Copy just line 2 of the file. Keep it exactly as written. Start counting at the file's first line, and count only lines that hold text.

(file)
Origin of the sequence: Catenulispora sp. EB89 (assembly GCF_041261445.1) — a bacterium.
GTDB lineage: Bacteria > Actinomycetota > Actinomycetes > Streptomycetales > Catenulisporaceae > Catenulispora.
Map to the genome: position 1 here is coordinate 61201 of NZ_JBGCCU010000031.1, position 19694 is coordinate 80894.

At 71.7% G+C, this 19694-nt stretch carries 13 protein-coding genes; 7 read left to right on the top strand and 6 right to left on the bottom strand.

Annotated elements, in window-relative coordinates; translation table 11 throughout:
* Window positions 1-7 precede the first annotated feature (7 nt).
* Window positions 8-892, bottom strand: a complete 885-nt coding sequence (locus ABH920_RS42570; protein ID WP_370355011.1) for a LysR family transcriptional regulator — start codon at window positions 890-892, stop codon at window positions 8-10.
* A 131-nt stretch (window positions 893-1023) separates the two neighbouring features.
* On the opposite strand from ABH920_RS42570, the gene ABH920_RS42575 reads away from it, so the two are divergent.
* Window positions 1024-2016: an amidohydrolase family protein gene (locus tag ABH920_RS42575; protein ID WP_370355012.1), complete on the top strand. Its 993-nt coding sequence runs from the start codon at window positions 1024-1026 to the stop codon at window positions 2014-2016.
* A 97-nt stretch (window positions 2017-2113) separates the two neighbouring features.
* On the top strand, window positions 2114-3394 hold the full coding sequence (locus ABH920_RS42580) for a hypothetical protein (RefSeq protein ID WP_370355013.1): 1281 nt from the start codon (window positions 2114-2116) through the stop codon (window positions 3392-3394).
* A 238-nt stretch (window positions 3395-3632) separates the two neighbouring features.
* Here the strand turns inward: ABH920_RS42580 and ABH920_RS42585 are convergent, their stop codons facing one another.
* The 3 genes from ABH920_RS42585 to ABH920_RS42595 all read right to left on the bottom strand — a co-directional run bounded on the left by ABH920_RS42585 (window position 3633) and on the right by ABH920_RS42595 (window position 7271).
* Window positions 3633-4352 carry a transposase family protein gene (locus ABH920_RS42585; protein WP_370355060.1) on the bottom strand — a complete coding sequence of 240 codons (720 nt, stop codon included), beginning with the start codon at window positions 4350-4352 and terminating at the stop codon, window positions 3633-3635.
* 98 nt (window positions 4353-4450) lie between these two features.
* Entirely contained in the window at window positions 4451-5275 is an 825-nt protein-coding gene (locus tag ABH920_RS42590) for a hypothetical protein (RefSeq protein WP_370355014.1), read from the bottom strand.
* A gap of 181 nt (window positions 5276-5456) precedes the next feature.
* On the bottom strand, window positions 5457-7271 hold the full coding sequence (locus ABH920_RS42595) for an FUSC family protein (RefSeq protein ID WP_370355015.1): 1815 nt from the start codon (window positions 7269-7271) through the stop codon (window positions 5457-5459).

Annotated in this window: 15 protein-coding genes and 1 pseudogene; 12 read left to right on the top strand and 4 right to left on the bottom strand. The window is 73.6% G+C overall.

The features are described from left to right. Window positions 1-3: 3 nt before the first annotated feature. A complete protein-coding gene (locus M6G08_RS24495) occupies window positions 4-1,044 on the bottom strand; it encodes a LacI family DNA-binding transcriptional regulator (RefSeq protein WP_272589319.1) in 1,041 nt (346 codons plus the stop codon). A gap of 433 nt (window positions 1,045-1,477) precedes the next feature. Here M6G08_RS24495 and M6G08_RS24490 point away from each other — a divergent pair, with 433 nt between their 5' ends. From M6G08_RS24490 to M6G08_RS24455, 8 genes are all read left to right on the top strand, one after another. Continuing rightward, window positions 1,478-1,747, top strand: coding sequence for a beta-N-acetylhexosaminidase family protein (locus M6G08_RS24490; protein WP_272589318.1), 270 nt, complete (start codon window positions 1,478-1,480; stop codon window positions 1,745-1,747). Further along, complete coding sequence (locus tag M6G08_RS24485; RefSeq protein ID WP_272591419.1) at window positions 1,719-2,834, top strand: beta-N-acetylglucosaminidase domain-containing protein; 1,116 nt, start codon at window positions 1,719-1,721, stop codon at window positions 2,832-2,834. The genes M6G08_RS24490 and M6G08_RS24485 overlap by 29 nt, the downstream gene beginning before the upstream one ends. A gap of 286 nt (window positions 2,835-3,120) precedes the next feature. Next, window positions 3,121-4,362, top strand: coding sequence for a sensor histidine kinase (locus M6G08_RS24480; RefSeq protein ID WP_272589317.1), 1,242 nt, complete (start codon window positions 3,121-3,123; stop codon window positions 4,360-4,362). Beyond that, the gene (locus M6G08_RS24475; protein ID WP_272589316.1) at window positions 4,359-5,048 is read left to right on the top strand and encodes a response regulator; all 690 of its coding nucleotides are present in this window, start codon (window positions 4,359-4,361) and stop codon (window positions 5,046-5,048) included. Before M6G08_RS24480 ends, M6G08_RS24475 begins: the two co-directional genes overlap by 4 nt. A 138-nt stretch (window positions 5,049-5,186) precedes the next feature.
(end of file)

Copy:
GTDB lineage: Bacteria > Actinomycetota > Actinomycetes > Streptomycetales > Catenulisporaceae > Catenulispora.